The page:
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PGC Maps - Remote Small Stream Wild Trout Fishing/Watershed Size

Joined:
2011/5/3 12:22
From South Lebanon Township, PA
Posts: 1959
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Been messing around with the new PGC mapping features. There is a pretty neat draw/measure feature that allows you to VERY accurately estimate hiking distances into/out of streams. You can also trace the perimeter of a stream's watershed and calculate its square mileage. I find this is useful in determining whether a watershed is large enough to produce a stream worth exploring. This feature is VERY easy to use...In just messing around I traced the watershed based on the topo features of a watershed of known size (about 5 sq miles) and I came within 0.07 of a sq mile of the published figure for that watershed. Pretty cool.

Obviously there are other factors at play like gradient, the amount and type of spring sources, etc, but in general, for small streams, I find the following:

About 1.5-2 square miles is the minimum to produce a year round
stream of the minimum fishable size. This will still be tiny, you can easily step across it.

2-5 square miles will produce a stream that is still very small, but will start to have enough water to make some consistently decent habitat. It might take a big step, or one step in the stream to get across these.

5-10 square miles produces a nice sized, very fishable small stream. These are generally the ones that I seek out and are my favorite to fish. The best balance of small stream intimacy and plenty of water.

10-20 square miles and you have a good sized stream. Some of these can be very good, but some start to get too big and run into thermal issues at this size if they're not well forested.

Somewhere around 20 square miles usually you are approaching the border of what I'd call a "big" small stream and a "small" medium stream.

Anyone else use these kinds of features, thoughts?

Posted on: 2013/11/9 12:37


Re: PGC Maps - Remote Small Stream Wild Trout Fishing/Watershed Size

Joined:
2012/8/24 16:03
From Philly
Posts: 152
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i haven't used these features before, but I find this very interesting. Thank you for sharing.

Posted on: 2013/11/9 17:18


Re: PGC Maps - Remote Small Stream Wild Trout Fishing/Watershed Size

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2012/1/13 15:28
From Ferguson Twp.
Posts: 2627
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Yes, thanks. I'm gonna have a look see at that myself.

Posted on: 2013/11/9 17:44
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Re: PGC Maps - Remote Small Stream Wild Trout Fishing/Watershed Size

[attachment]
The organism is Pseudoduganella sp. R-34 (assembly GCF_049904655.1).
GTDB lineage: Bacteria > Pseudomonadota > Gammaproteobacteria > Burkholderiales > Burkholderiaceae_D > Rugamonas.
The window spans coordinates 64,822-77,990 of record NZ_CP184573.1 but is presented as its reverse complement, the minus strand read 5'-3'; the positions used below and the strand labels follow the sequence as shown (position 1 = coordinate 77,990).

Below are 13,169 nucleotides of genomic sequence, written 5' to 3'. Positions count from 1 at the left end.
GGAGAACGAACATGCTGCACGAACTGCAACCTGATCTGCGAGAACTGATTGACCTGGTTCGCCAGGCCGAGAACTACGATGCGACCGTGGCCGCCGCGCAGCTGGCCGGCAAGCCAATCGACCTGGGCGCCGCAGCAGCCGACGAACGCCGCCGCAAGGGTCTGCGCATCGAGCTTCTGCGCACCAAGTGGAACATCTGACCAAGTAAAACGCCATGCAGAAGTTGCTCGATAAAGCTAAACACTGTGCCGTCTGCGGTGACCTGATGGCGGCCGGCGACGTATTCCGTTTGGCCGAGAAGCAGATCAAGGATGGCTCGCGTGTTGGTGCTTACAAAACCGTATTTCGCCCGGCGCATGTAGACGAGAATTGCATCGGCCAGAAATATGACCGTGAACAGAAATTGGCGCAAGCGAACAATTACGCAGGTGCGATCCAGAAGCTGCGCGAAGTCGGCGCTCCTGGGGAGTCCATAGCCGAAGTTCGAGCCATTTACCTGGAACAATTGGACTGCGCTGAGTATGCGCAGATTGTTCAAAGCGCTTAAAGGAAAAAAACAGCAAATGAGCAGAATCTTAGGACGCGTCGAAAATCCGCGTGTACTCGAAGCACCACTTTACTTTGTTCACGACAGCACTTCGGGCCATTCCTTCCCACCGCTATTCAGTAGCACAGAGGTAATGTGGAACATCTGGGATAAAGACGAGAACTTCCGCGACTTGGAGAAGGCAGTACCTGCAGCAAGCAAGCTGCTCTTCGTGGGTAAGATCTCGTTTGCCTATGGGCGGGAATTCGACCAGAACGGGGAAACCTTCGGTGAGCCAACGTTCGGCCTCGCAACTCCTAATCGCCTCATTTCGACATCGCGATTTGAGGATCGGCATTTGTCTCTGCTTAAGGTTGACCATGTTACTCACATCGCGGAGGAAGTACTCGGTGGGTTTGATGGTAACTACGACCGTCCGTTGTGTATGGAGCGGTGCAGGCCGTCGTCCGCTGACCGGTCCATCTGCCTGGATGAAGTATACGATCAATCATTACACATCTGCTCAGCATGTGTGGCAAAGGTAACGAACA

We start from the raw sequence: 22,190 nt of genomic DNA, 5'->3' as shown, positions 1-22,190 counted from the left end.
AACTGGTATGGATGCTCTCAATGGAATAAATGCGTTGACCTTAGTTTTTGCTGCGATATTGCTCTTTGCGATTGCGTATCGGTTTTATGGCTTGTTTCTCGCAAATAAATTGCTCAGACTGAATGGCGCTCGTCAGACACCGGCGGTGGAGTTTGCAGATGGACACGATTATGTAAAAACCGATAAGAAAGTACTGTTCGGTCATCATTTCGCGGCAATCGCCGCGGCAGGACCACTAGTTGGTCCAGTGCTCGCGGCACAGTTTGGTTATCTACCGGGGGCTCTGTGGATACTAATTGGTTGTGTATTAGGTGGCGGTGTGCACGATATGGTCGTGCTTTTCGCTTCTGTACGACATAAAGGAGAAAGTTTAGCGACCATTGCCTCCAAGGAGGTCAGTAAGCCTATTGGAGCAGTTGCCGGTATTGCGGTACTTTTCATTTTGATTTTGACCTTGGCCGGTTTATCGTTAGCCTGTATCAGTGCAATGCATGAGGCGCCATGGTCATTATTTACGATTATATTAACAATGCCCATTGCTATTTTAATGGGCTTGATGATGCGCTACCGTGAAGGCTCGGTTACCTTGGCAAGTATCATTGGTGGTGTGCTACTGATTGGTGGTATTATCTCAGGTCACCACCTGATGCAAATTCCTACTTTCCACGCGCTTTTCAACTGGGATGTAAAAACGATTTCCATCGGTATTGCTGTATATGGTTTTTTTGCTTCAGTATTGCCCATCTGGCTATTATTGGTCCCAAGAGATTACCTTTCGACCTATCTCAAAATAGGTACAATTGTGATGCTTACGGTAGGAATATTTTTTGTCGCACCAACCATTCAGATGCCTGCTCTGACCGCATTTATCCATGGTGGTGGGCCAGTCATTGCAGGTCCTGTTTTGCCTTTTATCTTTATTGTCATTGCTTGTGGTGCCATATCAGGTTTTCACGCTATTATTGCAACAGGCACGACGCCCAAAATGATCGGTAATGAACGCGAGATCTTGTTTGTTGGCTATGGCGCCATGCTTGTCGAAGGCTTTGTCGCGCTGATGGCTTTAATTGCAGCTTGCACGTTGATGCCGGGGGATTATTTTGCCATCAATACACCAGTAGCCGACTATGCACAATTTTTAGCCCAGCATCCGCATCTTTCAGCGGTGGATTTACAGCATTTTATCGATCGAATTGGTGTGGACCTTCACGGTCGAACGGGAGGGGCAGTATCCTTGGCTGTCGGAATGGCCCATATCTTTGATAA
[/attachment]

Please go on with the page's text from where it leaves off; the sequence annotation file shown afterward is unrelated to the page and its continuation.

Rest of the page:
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2006/9/13 22:36
From Tioga co. formerly of bucks co.
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kinda like my delorme program, though on delorme I can add a lot more things like fish holes markers etc.

Posted on: 2013/11/9 18:39
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Re: PGC Maps - Remote Small Stream Wild Trout Fishing/Watershed Size

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2009/7/29 10:25
Posts: 1817
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good idea. I see streams being a bit wider relative to the number of square miles drained ... For example at about three square miles I see about three steps to get across a stream.


Posted on: 2013/11/9 18:48


Re: PGC Maps - Remote Small Stream Wild Trout Fishing/Watershed Size

Joined:
2011/8/25 8:58
From Pittsburgh, PA
Posts: 26
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Those are some interesting observations about watershed size. I do eyeball potential watersheds on the map and compare them to other streams I've fished, but you have a much more scientific approach.

If you like the PGC online map you may also like ArcGIS Explorer, it's a free GIS viewer by ESRI that you can download and run on your desktop and it has a lot of features. It's kind of like Google Earth but you can do more stuff. One of the biggest advantages over Google Earth is the ability to use a wide variety of different base maps (not just aerials), including USGS topo maps.

I've downloaded a bunch of GIS files of PFBC data like "Streams with Natural Trout Reproduction" off of the PASDA website and added the real-time USGS streamflow layer. I can trace a stream section that I've fished, assign a color to it, add a note and save it. I can trace a watershed area, determine the size, add a note and save it. I only really just started using it for this so I'm still finding new features.

Posted on: 2013/11/12 8:24